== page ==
Differential metabolic profiles between wild-type and ghsr ko mice following chronic social defeat stress

Z.R. Patterson, R. Khazall, M. Sleeman, H. Anisman, A.B. Abizaid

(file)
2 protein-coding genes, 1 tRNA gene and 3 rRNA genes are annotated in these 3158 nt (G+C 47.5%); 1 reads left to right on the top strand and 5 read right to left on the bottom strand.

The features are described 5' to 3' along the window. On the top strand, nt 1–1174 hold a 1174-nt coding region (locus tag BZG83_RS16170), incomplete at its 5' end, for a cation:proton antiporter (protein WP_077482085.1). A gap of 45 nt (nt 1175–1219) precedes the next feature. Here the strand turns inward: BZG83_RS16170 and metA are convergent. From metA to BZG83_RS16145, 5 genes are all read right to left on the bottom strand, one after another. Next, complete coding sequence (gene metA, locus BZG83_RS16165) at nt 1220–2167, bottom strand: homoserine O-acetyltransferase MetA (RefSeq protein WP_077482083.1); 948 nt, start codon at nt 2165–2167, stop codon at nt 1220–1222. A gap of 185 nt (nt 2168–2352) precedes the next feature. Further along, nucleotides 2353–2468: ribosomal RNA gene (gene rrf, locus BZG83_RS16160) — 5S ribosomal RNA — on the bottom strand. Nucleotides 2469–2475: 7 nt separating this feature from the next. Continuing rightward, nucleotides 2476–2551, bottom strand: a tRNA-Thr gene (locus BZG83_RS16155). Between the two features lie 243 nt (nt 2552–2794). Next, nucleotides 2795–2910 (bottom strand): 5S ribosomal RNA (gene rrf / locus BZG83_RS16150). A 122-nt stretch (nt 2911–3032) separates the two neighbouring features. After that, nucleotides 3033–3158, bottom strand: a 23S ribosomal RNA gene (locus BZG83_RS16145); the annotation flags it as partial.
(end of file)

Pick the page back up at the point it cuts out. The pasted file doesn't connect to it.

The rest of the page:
Chronic stress can result in a number of pathological conditions including metabolic alterations, diabetes, depression and cardiovascular disease. These effects are commonly associated with increased levels of circulating cortisol. Recent evidence suggests that ghrelin may be a key contributor to the physiological responses generated as a consequence of stress. For example, plasma ghrelin concentrations increase in response to stressful stimuli, and remain elevated following chronic stress. Here, we hypothesized that ghrelin acting through its only known receptor plays a key role in the metabolic changes that result as a consequence of chronic social defeat stress. To this end, mice lacking the ghrelin receptor (GHSR-KO) and their wild-type littermates (GHSR-WT) were exposed to a 3-week chronic social defeat stress paradigm. Throughout the stress period experimental mice were exposed daily to a larger dominant animal until fighting occurred at which point they were separated by a gate. Following the treatment period, mice were allowed to recover for 14 days after which they were sacrificed by rapid decapitation. Brains, carcasses and trunk blood were immediately collected and stored for future analysis. Results show a divergent metabolic phenotype between wild-type and GHSR KO mice as a consequence of the stress paradigm. Following the stress period, wild-type stressed mice had significantly higher respiratory exchange ratios as compared to their non-stressed controls, a change that reflects their preference to breakdown carbohydrates and proteins as a fuel source while sparing fat stores. Wild-type stressed animals also showed a significant increase of NPY and AgRP mRNA in the mediobasal hypothalamus compared to their non-stressed controls, while GHSR KO stressed animals showed no changes compared to their non-stressed controls. In contrast, GHSR KO stressed animals, but not wild-type stressed animals, showed an increase in lipoprotein lipase and Y2 receptor expression, as well as a decrease in fatty acid synthase expression in their adipocytes as compared to their non-stressed controls. These changes in adipocyte gene expression reflect a state that promotes fat accumulation, presumably to compensate for their lack of adipocyte stores. These data provide evidence that supports ghrelin as a contributor to the metabolic switch that occurs as a consequence of prolonged stress, reminiscent of the changes that arise in a hypermetabolic state.